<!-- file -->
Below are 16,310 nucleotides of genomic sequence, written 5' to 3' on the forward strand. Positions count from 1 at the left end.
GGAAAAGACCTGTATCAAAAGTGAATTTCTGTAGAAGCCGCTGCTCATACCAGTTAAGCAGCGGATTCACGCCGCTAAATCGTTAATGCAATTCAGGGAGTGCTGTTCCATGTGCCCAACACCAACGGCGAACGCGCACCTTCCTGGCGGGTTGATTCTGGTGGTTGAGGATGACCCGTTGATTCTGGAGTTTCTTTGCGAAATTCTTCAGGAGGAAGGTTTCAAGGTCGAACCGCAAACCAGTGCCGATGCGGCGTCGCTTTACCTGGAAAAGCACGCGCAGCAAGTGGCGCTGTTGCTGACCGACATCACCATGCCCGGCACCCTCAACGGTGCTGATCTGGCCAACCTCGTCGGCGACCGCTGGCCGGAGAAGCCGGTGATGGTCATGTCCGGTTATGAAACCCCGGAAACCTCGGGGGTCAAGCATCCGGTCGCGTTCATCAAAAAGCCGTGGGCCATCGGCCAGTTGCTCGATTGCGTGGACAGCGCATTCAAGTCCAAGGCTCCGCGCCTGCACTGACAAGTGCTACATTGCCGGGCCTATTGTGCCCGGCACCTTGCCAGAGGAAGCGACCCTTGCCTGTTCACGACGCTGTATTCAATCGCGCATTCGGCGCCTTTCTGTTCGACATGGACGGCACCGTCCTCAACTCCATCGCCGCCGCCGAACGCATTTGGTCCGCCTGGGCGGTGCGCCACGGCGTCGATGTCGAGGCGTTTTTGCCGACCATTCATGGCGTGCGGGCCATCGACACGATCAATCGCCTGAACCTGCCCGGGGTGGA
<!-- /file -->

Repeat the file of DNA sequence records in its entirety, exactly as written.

Below are 16,310 nucleotides of genomic sequence, written 5' to 3' on the forward strand. Positions count from 1 at the left end.
GGAAAAGACCTGTATCAAAAGTGAATTTCTGTAGAAGCCGCTGCTCATACCAGTTAAGCAGCGGATTCACGCCGCTAAATCGTTAATGCAATTCAGGGAGTGCTGTTCCATGTGCCCAACACCAACGGCGAACGCGCACCTTCCTGGCGGGTTGATTCTGGTGGTTGAGGATGACCCGTTGATTCTGGAGTTTCTTTGCGAAATTCTTCAGGAGGAAGGTTTCAAGGTCGAACCGCAAACCAGTGCCGATGCGGCGTCGCTTTACCTGGAAAAGCACGCGCAGCAAGTGGCGCTGTTGCTGACCGACATCACCATGCCCGGCACCCTCAACGGTGCTGATCTGGCCAACCTCGTCGGCGACCGCTGGCCGGAGAAGCCGGTGATGGTCATGTCCGGTTATGAAACCCCGGAAACCTCGGGGGTCAAGCATCCGGTCGCGTTCATCAAAAAGCCGTGGGCCATCGGCCAGTTGCTCGATTGCGTGGACAGCGCATTCAAGTCCAAGGCTCCGCGCCTGCACTGACAAGTGCTACATTGCCGGGCCTATTGTGCCCGGCACCTTGCCAGAGGAAGCGACCCTTGCCTGTTCACGACGCTGTATTCAATCGCGCATTCGGCGCCTTTCTGTTCGACATGGACGGCACCGTCCTCAACTCCATCGCCGCCGCCGAACGCATTTGGTCCGCCTGGGCGGTGCGCCACGGCGTCGATGTCGAGGCGTTTTTGCCGACCATTCATGGCGTGCGGGCCATCGACACGATCAATCGCCTGAACCTGCCCGGGGTGGA